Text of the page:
Secretary of State Condoleezza Rice said Wednesday she will appoint a special envoy for energy issues to deal with the use of oil and gas for political means, particularly in Central Asia.

Her comments to a congressional committee come amid threats from Venezuela to cut off oil exports to the United States as well as several incidents in which Russia has or threatened to cut off gas supplies to some of its neighbors, most recently Ukraine.

"It is a really important part of diplomacy, in fact, I think I would go so far as to say that some of the politics of energy is warping diplomacy in certain parts of the world," Rice told the Senate Foreign Relations Committee.

"I do intend to appoint, and we are looking for, a special energy coordinator who could especially spend time on the Central Asian and Caspian region," she said. This person would also focus on increasing instability in world energy markets.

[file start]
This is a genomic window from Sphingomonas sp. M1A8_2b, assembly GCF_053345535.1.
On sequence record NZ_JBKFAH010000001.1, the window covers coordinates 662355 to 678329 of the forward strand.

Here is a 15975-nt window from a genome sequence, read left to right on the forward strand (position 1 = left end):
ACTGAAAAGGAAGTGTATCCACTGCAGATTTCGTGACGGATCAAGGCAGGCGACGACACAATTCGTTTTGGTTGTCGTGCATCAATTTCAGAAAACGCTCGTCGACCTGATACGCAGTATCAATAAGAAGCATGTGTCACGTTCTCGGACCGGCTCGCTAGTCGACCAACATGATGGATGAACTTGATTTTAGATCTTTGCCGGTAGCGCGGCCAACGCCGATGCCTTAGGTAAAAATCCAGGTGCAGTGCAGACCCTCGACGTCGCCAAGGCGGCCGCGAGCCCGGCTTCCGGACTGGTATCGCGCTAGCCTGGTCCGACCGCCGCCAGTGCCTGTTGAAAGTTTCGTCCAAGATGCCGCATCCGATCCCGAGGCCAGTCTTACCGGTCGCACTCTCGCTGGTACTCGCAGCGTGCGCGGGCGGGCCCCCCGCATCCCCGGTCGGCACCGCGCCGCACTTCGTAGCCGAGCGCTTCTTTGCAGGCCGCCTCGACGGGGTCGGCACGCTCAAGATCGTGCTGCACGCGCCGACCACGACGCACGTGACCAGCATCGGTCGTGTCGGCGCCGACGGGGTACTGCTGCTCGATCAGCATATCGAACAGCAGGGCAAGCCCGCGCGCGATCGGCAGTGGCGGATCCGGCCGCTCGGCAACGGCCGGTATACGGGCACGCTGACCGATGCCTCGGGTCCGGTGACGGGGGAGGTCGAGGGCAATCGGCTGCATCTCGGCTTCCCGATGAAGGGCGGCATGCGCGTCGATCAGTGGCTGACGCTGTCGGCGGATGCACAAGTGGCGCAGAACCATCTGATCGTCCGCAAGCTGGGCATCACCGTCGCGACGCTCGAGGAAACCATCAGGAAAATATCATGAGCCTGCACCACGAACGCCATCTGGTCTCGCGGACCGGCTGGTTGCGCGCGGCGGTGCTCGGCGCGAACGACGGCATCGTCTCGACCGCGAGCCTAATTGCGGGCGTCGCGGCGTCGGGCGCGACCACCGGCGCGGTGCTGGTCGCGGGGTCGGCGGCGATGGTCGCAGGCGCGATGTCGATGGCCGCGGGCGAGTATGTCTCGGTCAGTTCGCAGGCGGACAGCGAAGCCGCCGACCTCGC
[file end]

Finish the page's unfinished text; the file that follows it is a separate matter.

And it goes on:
Rice spoke in response to a question from Sen. Richard Lugar, R-Ind., who asked her about progress made on establishing such a post that was called for in legislation approved last year.

"Russian foreign policy is now largely based on maximizing the political leverage and financial earnings of its energy supplies and dominating the transport of energy in Eurasia," Lugar said. "Moscow continues to use energy to extort its neighbors."

Russian and Ukrainian leaders agreed Tuesday to settle a dispute over Ukraine's gas debt, avoiding a threatened cutoff in supplies that had rattled consumers in the European Union.

Meanwhile, Venezuela's state-run oil company SA has halted sales of crude to Exxon Mobil Corp., which is challenging the nationalization of its oil ventures in the country with a court bid to freeze billions of dollars in Venezuelan assets.

In response, populist Venezuelan leader Hugo Chavez has threatened to cut off all oil supplies to the United States.